Business rates boost and tax promise turn-around

Chancellor Philip Hammond has presented the 2017 Spring Budget, including support for business rates and a tax hike for the self-employed.

Hammond has announced the expected package to support businesses affected by the business rates relief revaluation, with £435 million plans put in place to ensure that no small business coming out of small business rates relief will pay more than £600 more in business rates this year than they did in 2016-17.

Funding for local authorities will allow them to provide £300 million of discretionary relief to provide help to businesses most affected by the revaluation, while pubs with a rateable value up to £100,000, calculated at 90 per cent of pubs, will be able to claim a £1,000 business rates discount for one year from April. Communities Secretary Sajid Javid is expected to reveal further a funding formula ‘in due course’.

Mike Cherry, national chairman at the Federation of Small Businesses (FSB), said: “FSB welcomes the fact that the Chancellor has listened to the small business-led campaign on business rates. The £435 million of new money is a direct and much-needed response to those facing astronomical hikes in their business rates. This immediate relief is vital in the short-term, and action on more frequent revaluations will also help. But this tax remains out-of-date, so today we call for a cross-party Commission to create a simple, fair tax system for a modern economy.”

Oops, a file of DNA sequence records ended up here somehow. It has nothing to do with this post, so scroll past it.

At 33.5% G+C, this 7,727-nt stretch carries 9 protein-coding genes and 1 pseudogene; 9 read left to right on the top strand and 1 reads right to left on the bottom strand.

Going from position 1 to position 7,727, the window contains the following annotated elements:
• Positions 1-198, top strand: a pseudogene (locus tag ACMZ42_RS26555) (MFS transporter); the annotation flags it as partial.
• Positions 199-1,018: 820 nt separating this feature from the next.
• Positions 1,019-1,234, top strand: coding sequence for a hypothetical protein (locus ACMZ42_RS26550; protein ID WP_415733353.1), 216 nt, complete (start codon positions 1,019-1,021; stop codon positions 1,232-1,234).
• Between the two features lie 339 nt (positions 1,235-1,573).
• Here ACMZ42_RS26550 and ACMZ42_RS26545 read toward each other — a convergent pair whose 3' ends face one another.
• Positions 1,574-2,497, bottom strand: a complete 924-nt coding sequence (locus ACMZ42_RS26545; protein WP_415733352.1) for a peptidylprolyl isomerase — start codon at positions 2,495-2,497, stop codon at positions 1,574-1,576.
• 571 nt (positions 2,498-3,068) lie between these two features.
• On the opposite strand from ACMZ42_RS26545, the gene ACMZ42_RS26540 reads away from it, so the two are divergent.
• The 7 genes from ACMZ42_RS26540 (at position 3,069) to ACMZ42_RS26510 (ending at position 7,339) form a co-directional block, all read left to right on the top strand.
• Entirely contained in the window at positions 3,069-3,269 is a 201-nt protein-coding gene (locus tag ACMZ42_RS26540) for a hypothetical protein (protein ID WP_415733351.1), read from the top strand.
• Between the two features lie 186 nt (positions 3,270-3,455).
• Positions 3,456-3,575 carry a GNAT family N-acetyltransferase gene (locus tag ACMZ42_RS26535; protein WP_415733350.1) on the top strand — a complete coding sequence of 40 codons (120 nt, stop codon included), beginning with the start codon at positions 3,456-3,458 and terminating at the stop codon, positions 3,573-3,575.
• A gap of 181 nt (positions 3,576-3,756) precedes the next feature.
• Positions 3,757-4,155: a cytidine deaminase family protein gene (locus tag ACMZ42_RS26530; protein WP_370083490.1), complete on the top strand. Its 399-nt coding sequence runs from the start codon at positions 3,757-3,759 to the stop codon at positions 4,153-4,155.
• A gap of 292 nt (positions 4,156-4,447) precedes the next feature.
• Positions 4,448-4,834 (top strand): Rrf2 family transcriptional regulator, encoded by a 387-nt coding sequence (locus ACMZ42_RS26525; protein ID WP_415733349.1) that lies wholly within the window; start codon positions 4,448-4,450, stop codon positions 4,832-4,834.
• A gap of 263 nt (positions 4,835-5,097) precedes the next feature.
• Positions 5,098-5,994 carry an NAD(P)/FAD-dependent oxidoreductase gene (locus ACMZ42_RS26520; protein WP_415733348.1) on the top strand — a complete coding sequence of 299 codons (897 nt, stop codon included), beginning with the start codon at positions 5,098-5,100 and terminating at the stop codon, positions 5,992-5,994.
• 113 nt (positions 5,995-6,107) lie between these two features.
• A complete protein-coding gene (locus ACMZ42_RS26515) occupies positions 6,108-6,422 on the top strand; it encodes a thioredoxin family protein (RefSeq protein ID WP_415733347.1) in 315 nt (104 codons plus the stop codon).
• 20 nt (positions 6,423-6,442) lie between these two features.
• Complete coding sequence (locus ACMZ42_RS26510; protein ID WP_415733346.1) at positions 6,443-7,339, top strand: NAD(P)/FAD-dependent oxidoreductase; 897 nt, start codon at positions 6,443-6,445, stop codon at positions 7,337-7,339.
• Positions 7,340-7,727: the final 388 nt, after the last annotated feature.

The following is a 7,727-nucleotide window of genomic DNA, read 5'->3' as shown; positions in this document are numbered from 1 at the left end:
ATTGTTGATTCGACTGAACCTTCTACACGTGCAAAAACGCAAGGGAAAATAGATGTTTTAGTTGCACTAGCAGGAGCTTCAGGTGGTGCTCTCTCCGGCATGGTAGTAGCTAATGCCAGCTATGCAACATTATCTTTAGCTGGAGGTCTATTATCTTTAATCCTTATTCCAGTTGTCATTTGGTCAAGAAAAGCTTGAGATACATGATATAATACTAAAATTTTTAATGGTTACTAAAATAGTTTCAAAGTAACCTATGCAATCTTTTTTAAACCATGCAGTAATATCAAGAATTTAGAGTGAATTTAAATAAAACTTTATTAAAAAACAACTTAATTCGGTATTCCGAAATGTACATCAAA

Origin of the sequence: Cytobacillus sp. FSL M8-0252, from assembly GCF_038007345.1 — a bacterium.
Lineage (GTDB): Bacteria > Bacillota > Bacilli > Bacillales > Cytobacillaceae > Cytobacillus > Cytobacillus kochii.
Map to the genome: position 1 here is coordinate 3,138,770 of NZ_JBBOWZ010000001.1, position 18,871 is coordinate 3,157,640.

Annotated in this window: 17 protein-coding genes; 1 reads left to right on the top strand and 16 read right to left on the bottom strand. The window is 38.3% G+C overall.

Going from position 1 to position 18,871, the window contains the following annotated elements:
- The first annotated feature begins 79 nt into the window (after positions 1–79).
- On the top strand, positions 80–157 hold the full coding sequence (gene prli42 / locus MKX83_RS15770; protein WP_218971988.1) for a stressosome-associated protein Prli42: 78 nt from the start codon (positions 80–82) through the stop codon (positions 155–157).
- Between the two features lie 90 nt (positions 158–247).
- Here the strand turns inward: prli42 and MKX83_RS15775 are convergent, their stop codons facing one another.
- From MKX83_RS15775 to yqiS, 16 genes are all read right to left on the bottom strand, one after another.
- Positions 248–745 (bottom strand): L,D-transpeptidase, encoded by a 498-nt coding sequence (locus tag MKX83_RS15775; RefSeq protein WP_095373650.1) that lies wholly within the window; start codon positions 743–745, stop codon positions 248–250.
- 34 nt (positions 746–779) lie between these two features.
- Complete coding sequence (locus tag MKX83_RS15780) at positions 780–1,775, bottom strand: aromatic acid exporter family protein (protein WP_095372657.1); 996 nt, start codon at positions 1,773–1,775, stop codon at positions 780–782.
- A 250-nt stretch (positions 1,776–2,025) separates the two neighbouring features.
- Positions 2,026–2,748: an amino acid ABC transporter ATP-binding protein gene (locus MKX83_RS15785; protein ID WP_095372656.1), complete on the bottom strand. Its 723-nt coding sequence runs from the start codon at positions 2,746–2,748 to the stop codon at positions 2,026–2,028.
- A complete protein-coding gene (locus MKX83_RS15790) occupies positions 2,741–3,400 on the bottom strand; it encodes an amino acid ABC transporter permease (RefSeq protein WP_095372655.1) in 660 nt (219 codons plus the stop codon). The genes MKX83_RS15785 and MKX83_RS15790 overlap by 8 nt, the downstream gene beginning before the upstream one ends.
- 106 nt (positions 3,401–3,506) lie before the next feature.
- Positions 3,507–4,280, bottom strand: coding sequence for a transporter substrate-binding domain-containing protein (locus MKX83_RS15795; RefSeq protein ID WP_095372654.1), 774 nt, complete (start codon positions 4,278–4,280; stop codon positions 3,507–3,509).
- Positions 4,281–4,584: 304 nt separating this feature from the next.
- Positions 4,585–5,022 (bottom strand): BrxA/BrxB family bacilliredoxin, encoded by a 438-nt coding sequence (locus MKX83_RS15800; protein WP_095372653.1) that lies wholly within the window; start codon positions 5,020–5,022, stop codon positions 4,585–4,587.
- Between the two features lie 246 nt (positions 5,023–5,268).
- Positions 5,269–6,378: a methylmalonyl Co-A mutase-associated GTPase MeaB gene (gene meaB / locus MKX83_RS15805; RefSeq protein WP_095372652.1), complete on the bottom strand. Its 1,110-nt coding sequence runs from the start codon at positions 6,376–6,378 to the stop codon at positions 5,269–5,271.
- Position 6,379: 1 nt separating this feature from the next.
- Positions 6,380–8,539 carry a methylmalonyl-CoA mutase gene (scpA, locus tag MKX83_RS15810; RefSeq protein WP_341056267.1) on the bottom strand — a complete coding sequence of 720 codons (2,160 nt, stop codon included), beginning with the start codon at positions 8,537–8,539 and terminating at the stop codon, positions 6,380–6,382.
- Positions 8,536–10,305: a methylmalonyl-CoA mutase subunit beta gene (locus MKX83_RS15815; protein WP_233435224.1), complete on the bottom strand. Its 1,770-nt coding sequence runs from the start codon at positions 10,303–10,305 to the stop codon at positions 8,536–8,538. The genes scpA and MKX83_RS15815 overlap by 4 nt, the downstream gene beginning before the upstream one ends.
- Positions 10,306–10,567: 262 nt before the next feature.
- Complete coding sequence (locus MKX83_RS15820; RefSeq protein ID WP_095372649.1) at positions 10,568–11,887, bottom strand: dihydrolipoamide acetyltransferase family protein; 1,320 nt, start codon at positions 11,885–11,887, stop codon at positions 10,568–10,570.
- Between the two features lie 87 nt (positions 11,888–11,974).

However, millions of self-employed people face an unwelcome tax rise of two per cent in National Insurance Contributions (NICs) as Hammond addressed the difference in contributions between those who are self-employed and those in employment, marking the difference as ‘no longer justified’.

Class 4 NICs will increase by one per cent in April 2018 and by one per cent in April 2019, costing a self-employed worker an average of 60p more a week in tax. The money generated would ‘support our public services and improve the fairness of the tax system’.

Controversially, the Conservative election manifesto in 2015 stated that under a Conservative government there would be ‘no increases in VAT, Income Tax or National Insurance’.

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